Lots of people urge you to take risks, dream big, work for yourself… what exactly are they encouraging you to do?
Anyone can take entrepreneurial risks, in almost any situation. You don’t need to start a business, quit your job, or totally reorient your life.
When military officers advocate for change from within one of the world’s largest bureaucracies, photographers refuse to shoot a job the way that a client says they want it done, or pilots propose new operating rules that upset the establishment… we take entrepreneurial action.
How can we develop our entrepreneurial risk taking muscle while we keep our day jobs?
There are a multitude of small risks that we can take every day, without betting our jobs or our family’s security. Every time we do, our risk-taking muscles get a little stronger…
Not everyone will decide to take big risks, and that’s ok. You should find a role that’s right for you… and building your risk taking muscles can help no matter what you choose to do.
How do you approach risk? Are you exercising your risk taking muscles, or letting them atrophy?
I’m going to build on the work of Simon Sinek… Simon suggests that we “start with why” and use this focus to drive our decision making. This is great advice, but incomplete.
When we have a sense of our why, the next best question to ask is “Why not?”
Why not start this business?
Why not write that novel?
Why not travel to a place my parents think is scary?
Why not volunteer my weekends to a cause I believe in?
Continue reading “Start with Why? Continue with Why Not?”
Flow: The Psychology of Optimal Experience
This book by Mihaly Csikszentmihalyi started an entirely new field of research, and defined many terms that you’ve probably heard, but perhaps don’t fully understand.
Most of us would choose play time over work time, and that’s often the wrong choice if we value our happiness… facing challenges well matched to our skills gives us the opportunities to learn and grow that are essential to happiness. When we choose leisure activities that are essentially passive we lose these opportunities for growth and happiness.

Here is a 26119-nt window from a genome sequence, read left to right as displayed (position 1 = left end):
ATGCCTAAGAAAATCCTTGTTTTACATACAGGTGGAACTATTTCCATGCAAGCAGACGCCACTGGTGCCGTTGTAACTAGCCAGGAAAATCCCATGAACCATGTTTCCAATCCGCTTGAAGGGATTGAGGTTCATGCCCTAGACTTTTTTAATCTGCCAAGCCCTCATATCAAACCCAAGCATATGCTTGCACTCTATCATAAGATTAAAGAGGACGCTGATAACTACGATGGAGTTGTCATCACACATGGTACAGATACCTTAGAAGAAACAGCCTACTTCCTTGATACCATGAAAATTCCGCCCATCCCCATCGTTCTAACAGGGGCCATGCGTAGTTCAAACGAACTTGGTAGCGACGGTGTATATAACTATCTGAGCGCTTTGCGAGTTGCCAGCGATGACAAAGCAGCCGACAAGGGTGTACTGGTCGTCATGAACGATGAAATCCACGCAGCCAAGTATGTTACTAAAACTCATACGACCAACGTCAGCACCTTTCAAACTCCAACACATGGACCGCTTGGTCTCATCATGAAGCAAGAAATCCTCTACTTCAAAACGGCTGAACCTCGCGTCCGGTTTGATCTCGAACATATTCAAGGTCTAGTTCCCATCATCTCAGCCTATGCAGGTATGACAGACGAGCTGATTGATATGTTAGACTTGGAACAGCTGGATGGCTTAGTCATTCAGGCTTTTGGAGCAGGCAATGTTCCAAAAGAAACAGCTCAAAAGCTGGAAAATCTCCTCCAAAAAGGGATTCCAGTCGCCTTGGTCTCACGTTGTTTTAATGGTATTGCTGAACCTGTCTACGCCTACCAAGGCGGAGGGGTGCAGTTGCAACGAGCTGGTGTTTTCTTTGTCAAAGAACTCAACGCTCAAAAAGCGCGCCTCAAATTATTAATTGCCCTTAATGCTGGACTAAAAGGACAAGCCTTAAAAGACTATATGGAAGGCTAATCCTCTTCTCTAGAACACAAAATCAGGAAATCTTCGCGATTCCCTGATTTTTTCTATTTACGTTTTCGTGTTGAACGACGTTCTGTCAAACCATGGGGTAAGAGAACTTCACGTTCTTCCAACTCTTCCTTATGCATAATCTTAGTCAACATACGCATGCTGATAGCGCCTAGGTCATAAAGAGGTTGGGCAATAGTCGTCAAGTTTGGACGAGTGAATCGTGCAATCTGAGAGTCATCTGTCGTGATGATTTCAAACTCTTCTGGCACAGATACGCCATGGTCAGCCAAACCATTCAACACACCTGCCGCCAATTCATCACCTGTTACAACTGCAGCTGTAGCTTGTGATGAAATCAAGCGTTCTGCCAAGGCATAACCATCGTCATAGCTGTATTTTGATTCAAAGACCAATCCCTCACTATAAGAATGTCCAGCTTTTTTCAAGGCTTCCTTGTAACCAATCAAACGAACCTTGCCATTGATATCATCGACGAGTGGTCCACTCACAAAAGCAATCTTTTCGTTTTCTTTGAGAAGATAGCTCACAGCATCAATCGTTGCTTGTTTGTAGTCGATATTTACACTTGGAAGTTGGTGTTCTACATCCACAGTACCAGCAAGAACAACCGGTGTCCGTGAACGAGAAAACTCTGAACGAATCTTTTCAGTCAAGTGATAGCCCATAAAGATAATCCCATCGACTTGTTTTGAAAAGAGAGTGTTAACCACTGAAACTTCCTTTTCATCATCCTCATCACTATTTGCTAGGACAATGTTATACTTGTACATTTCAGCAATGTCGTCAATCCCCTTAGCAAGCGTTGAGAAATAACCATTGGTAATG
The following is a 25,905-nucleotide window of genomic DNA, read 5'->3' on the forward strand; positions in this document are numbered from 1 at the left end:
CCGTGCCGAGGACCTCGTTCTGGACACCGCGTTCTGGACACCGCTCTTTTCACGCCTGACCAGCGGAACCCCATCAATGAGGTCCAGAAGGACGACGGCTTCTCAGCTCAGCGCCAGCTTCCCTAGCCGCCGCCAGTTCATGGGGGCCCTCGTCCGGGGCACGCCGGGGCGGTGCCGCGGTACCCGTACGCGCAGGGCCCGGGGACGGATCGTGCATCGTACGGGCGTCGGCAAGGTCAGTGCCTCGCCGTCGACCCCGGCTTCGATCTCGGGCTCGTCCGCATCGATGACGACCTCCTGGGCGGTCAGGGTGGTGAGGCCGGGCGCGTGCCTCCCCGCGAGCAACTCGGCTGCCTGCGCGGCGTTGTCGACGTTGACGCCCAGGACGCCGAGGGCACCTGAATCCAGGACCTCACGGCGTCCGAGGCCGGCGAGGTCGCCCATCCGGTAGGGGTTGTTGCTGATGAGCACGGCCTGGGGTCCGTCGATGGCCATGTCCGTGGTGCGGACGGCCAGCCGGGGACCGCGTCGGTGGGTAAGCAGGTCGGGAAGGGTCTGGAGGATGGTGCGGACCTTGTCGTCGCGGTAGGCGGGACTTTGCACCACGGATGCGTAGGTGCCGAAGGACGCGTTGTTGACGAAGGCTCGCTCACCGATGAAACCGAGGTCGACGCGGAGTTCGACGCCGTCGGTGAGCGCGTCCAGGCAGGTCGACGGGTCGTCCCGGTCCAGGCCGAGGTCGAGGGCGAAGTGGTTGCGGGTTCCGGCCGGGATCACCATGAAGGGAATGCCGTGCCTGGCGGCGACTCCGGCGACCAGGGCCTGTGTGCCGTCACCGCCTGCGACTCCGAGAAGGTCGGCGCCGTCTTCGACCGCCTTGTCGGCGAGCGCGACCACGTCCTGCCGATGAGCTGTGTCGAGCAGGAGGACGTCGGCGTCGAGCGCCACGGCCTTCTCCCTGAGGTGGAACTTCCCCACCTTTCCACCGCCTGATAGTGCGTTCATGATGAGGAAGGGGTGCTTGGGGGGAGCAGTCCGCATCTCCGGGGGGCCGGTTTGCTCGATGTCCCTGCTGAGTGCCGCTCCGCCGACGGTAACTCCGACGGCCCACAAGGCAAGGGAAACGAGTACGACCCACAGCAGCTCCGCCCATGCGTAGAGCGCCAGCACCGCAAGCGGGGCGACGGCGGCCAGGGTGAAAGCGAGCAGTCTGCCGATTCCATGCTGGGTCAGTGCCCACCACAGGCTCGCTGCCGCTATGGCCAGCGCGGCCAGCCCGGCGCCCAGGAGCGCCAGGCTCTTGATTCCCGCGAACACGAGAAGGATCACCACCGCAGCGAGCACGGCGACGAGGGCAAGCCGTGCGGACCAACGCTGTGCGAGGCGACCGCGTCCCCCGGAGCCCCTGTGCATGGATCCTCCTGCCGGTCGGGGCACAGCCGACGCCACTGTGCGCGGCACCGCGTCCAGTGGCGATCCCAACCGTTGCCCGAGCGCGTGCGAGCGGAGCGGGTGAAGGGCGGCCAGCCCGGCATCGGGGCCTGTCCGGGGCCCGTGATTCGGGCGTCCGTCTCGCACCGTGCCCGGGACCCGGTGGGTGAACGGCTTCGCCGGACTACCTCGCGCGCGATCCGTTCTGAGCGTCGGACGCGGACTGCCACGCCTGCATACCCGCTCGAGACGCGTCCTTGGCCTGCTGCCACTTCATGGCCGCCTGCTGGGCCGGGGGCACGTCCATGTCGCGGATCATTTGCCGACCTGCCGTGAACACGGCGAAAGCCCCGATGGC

If you aren’t fully satisfied in any facet of your life (and especially in your work) you need to read this book.
Once a year, I spend a weekend with my “tribe” at the World Domination Summit in Portland Oregon. There are any number of reasons I keep coming back… including exposure to ideas that force me to reconsider my life and priorities.
In 2015 it wasn’t until the closing speaker that an idea seized my mind and wouldn’t let go. Derek Sivers told us about how he sold his company, and donated most of the proceeds. He told us it was an easy decision, because he “always defaults to freedom…” whenever faced with a decision, freedom is what he optimizes his life for.
I’d never considered my priorities in quite that way, so I asked myself… if I had to pick only one thing as the most important, what would it be? Continue reading “What do you Optimize For?”
I didn’t get involved with disaster relief to improve my customer service skills, but…
In a job interview with Amazon I was asked: “We pride ourselves on customer service. Can you tell me about a time when you exemplified customer service?”
My response: “Absolutely. Let me tell you about an experience I had as a volunteer with the Red Cross in New York City, on a disaster relief call in the South Bronx, by myself at 1 am with a family who had just seen their house destroyed.” Continue reading “You’re the sort of person we’re looking for…”